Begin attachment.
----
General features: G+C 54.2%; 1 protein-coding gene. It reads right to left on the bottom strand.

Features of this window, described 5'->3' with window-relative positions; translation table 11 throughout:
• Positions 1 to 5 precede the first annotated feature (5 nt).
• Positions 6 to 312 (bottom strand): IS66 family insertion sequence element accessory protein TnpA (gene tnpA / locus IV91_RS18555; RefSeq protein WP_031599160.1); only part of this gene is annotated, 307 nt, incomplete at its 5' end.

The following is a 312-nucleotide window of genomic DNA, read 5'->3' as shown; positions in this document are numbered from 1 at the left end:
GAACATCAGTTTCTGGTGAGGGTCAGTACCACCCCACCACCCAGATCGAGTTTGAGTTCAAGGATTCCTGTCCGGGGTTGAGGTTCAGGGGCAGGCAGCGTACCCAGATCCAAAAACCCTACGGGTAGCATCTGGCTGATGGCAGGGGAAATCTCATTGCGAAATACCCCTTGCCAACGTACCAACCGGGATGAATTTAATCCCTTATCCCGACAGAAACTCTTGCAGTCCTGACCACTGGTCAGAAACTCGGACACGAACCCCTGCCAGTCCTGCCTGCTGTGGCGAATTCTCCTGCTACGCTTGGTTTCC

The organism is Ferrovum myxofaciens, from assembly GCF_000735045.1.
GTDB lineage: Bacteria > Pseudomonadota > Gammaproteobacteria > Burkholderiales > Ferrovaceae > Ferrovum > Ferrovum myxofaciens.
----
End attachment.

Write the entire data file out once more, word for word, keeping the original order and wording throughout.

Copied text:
General features: G+C 54.2%; 1 protein-coding gene. It reads right to left on the bottom strand.

Features of this window, described 5'->3' with window-relative positions; translation table 11 throughout:
• Positions 1 to 5 precede the first annotated feature (5 nt).
• Positions 6 to 312 (bottom strand): IS66 family insertion sequence element accessory protein TnpA (gene tnpA / locus IV91_RS18555; RefSeq protein WP_031599160.1); only part of this gene is annotated, 307 nt, incomplete at its 5' end.

The following is a 312-nucleotide window of genomic DNA, read 5'->3' as shown; positions in this document are numbered from 1 at the left end:
GAACATCAGTTTCTGGTGAGGGTCAGTACCACCCCACCACCCAGATCGAGTTTGAGTTCAAGGATTCCTGTCCGGGGTTGAGGTTCAGGGGCAGGCAGCGTACCCAGATCCAAAAACCCTACGGGTAGCATCTGGCTGATGGCAGGGGAAATCTCATTGCGAAATACCCCTTGCCAACGTACCAACCGGGATGAATTTAATCCCTTATCCCGACAGAAACTCTTGCAGTCCTGACCACTGGTCAGAAACTCGGACACGAACCCCTGCCAGTCCTGCCTGCTGTGGCGAATTCTCCTGCTACGCTTGGTTTCC

The organism is Ferrovum myxofaciens, from assembly GCF_000735045.1.
GTDB lineage: Bacteria > Pseudomonadota > Gammaproteobacteria > Burkholderiales > Ferrovaceae > Ferrovum > Ferrovum myxofaciens.